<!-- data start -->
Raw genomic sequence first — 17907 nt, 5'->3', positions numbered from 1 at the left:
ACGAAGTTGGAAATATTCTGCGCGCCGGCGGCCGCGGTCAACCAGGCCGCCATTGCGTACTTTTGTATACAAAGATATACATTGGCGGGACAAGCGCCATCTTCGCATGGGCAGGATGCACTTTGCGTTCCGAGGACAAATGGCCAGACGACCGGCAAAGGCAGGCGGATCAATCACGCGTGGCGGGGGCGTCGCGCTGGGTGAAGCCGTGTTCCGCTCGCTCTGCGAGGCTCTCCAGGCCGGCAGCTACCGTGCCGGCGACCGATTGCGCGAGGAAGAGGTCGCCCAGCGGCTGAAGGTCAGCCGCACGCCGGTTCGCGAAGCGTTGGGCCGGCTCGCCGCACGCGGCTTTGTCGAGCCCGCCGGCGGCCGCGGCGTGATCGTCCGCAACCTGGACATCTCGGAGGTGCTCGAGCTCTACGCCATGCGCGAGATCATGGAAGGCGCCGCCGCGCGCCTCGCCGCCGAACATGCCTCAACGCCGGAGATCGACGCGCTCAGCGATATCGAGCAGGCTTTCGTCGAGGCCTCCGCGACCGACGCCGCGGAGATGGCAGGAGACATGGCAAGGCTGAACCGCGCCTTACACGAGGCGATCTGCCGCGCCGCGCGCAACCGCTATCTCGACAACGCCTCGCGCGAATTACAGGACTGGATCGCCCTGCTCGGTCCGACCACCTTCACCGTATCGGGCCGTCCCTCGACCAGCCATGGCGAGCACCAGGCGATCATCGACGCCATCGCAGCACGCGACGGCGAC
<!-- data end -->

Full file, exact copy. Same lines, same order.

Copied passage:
Raw genomic sequence first — 17907 nt, 5'->3', positions numbered from 1 at the left:
ACGAAGTTGGAAATATTCTGCGCGCCGGCGGCCGCGGTCAACCAGGCCGCCATTGCGTACTTTTGTATACAAAGATATACATTGGCGGGACAAGCGCCATCTTCGCATGGGCAGGATGCACTTTGCGTTCCGAGGACAAATGGCCAGACGACCGGCAAAGGCAGGCGGATCAATCACGCGTGGCGGGGGCGTCGCGCTGGGTGAAGCCGTGTTCCGCTCGCTCTGCGAGGCTCTCCAGGCCGGCAGCTACCGTGCCGGCGACCGATTGCGCGAGGAAGAGGTCGCCCAGCGGCTGAAGGTCAGCCGCACGCCGGTTCGCGAAGCGTTGGGCCGGCTCGCCGCACGCGGCTTTGTCGAGCCCGCCGGCGGCCGCGGCGTGATCGTCCGCAACCTGGACATCTCGGAGGTGCTCGAGCTCTACGCCATGCGCGAGATCATGGAAGGCGCCGCCGCGCGCCTCGCCGCCGAACATGCCTCAACGCCGGAGATCGACGCGCTCAGCGATATCGAGCAGGCTTTCGTCGAGGCCTCCGCGACCGACGCCGCGGAGATGGCAGGAGACATGGCAAGGCTGAACCGCGCCTTACACGAGGCGATCTGCCGCGCCGCGCGCAACCGCTATCTCGACAACGCCTCGCGCGAATTACAGGACTGGATCGCCCTGCTCGGTCCGACCACCTTCACCGTATCGGGCCGTCCCTCGACCAGCCATGGCGAGCACCAGGCGATCATCGACGCCATCGCAGCACGCGACGGCGAC